Thriving Company Culture through the eyes of a Field Manager

This article is part of an ongoing series of interviews for my exclusive column on Thriving Culture. The intention of this series is to give you, as a reader, a sense of where and how culture is thriving in the solar industry, and how you might begin to strengthen company culture in your own company or place of business. I conducted this interview with Ry Heller, Field Manager at True South Solar which currently employs 18 solar team members with 2 solar install teams.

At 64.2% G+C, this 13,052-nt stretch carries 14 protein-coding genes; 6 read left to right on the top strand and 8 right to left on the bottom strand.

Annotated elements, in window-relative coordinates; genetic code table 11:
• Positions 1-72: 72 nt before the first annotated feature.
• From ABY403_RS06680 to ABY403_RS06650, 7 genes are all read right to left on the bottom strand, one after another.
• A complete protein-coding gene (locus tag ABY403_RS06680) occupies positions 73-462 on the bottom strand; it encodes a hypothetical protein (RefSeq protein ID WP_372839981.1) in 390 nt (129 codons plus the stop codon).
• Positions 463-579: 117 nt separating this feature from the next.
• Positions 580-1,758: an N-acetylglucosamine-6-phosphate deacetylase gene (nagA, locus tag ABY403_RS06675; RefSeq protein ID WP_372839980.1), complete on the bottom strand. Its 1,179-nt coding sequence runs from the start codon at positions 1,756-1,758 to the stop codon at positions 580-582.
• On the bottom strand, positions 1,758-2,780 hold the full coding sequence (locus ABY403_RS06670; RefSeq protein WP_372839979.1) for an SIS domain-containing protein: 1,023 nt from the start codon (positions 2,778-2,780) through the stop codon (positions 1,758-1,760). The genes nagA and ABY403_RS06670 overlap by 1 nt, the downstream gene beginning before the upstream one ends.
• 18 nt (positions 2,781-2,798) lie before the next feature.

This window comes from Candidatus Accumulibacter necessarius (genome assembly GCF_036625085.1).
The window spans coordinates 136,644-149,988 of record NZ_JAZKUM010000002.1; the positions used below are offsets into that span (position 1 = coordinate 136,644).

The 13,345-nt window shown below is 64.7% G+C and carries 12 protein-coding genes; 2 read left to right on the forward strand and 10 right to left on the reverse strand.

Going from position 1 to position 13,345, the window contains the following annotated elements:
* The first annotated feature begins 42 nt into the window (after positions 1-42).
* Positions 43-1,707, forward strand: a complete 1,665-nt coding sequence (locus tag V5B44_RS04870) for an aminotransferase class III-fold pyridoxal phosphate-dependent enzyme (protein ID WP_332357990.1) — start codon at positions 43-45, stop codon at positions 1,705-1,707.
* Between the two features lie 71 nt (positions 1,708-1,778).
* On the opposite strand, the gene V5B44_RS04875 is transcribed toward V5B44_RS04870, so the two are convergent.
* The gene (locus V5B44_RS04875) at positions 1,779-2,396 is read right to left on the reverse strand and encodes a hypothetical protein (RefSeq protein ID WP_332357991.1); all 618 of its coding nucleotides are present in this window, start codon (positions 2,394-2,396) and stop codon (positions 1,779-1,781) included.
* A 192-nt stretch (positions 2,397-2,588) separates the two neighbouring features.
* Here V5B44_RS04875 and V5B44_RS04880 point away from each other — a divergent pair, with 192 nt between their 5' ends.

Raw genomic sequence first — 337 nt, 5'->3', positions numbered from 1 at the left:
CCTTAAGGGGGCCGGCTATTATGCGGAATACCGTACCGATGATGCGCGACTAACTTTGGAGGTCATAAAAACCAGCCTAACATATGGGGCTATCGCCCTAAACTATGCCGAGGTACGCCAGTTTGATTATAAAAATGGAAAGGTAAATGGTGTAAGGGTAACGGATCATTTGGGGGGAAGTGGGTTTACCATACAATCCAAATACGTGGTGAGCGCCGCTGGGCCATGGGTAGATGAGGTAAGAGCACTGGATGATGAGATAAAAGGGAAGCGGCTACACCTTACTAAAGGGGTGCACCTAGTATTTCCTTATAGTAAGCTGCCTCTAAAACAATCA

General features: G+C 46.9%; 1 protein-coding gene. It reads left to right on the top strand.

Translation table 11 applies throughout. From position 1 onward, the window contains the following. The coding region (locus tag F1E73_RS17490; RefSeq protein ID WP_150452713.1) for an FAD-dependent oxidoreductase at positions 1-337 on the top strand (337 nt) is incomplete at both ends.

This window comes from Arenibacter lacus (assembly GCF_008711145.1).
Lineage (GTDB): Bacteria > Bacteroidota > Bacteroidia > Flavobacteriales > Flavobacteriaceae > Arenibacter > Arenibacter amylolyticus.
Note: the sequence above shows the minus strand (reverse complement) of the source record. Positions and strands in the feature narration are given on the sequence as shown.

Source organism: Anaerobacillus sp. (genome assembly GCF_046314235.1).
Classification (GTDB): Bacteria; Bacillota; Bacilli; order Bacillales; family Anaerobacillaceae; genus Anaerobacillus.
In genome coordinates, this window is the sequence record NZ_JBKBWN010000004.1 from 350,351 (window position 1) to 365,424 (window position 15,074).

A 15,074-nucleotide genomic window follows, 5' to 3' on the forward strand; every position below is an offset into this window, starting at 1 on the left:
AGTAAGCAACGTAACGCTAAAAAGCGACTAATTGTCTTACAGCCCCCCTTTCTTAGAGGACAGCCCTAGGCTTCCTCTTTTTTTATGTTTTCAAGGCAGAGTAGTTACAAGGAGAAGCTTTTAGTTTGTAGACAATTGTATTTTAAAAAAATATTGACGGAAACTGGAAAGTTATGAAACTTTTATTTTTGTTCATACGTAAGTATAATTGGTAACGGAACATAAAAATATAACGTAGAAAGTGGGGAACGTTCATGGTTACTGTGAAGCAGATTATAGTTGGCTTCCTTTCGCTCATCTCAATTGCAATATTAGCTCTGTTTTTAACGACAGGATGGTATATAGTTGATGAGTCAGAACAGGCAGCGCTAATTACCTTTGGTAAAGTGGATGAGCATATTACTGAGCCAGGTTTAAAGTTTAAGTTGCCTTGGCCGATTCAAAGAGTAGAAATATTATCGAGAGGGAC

Tamara: How would you describe your path to becoming a Field Manager at True South?